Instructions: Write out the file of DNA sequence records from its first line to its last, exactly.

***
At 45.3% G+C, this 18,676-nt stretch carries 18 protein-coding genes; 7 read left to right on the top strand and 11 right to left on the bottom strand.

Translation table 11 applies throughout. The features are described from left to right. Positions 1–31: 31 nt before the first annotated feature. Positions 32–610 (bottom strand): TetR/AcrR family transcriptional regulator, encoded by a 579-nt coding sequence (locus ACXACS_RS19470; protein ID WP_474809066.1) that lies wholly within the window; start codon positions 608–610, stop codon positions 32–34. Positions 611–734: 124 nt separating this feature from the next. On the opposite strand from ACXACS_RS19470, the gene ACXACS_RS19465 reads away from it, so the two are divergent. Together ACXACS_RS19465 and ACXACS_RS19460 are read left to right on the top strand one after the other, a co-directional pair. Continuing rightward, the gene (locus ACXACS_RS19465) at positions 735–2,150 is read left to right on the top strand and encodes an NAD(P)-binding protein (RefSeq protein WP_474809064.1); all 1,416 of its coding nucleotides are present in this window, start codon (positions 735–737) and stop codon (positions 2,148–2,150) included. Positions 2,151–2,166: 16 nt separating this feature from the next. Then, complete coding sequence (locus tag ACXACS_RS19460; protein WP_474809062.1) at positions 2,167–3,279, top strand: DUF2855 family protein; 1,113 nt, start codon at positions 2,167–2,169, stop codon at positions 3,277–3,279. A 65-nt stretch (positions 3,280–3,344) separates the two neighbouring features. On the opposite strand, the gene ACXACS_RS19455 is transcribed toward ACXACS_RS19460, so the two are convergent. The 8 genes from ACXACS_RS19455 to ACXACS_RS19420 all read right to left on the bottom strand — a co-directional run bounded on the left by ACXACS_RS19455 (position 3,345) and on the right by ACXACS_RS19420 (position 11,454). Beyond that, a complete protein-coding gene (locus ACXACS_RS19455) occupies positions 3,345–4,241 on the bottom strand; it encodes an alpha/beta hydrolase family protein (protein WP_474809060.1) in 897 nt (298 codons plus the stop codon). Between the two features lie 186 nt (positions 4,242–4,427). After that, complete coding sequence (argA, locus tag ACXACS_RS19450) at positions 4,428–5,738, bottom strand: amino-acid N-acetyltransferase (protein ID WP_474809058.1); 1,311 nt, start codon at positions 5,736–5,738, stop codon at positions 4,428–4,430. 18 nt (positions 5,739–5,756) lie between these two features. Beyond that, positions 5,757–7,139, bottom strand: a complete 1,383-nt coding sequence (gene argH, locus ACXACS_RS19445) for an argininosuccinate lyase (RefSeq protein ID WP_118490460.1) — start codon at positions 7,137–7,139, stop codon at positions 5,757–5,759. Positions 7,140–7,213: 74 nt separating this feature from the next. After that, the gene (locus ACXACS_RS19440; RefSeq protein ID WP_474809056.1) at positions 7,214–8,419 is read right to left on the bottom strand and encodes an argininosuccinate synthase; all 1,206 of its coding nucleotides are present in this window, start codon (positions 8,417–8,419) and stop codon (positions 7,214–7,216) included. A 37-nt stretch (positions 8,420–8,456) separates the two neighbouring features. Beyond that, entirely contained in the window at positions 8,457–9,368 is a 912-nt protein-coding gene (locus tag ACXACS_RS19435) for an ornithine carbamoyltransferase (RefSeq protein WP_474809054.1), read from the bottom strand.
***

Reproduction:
At 45.3% G+C, this 18,676-nt stretch carries 18 protein-coding genes; 7 read left to right on the top strand and 11 right to left on the bottom strand.

Translation table 11 applies throughout. The features are described from left to right. Positions 1–31: 31 nt before the first annotated feature. Positions 32–610 (bottom strand): TetR/AcrR family transcriptional regulator, encoded by a 579-nt coding sequence (locus ACXACS_RS19470; protein ID WP_474809066.1) that lies wholly within the window; start codon positions 608–610, stop codon positions 32–34. Positions 611–734: 124 nt separating this feature from the next. On the opposite strand from ACXACS_RS19470, the gene ACXACS_RS19465 reads away from it, so the two are divergent. Together ACXACS_RS19465 and ACXACS_RS19460 are read left to right on the top strand one after the other, a co-directional pair. Continuing rightward, the gene (locus ACXACS_RS19465) at positions 735–2,150 is read left to right on the top strand and encodes an NAD(P)-binding protein (RefSeq protein WP_474809064.1); all 1,416 of its coding nucleotides are present in this window, start codon (positions 735–737) and stop codon (positions 2,148–2,150) included. Positions 2,151–2,166: 16 nt separating this feature from the next. Then, complete coding sequence (locus tag ACXACS_RS19460; protein WP_474809062.1) at positions 2,167–3,279, top strand: DUF2855 family protein; 1,113 nt, start codon at positions 2,167–2,169, stop codon at positions 3,277–3,279. A 65-nt stretch (positions 3,280–3,344) separates the two neighbouring features. On the opposite strand, the gene ACXACS_RS19455 is transcribed toward ACXACS_RS19460, so the two are convergent. The 8 genes from ACXACS_RS19455 to ACXACS_RS19420 all read right to left on the bottom strand — a co-directional run bounded on the left by ACXACS_RS19455 (position 3,345) and on the right by ACXACS_RS19420 (position 11,454). Beyond that, a complete protein-coding gene (locus ACXACS_RS19455) occupies positions 3,345–4,241 on the bottom strand; it encodes an alpha/beta hydrolase family protein (protein WP_474809060.1) in 897 nt (298 codons plus the stop codon). Between the two features lie 186 nt (positions 4,242–4,427). After that, complete coding sequence (argA, locus tag ACXACS_RS19450) at positions 4,428–5,738, bottom strand: amino-acid N-acetyltransferase (protein ID WP_474809058.1); 1,311 nt, start codon at positions 5,736–5,738, stop codon at positions 4,428–4,430. 18 nt (positions 5,739–5,756) lie between these two features. Beyond that, positions 5,757–7,139, bottom strand: a complete 1,383-nt coding sequence (gene argH, locus ACXACS_RS19445) for an argininosuccinate lyase (RefSeq protein ID WP_118490460.1) — start codon at positions 7,137–7,139, stop codon at positions 5,757–5,759. Positions 7,140–7,213: 74 nt separating this feature from the next. After that, the gene (locus ACXACS_RS19440; RefSeq protein ID WP_474809056.1) at positions 7,214–8,419 is read right to left on the bottom strand and encodes an argininosuccinate synthase; all 1,206 of its coding nucleotides are present in this window, start codon (positions 8,417–8,419) and stop codon (positions 7,214–7,216) included. A 37-nt stretch (positions 8,420–8,456) separates the two neighbouring features. Beyond that, entirely contained in the window at positions 8,457–9,368 is a 912-nt protein-coding gene (locus tag ACXACS_RS19435) for an ornithine carbamoyltransferase (RefSeq protein WP_474809054.1), read from the bottom strand.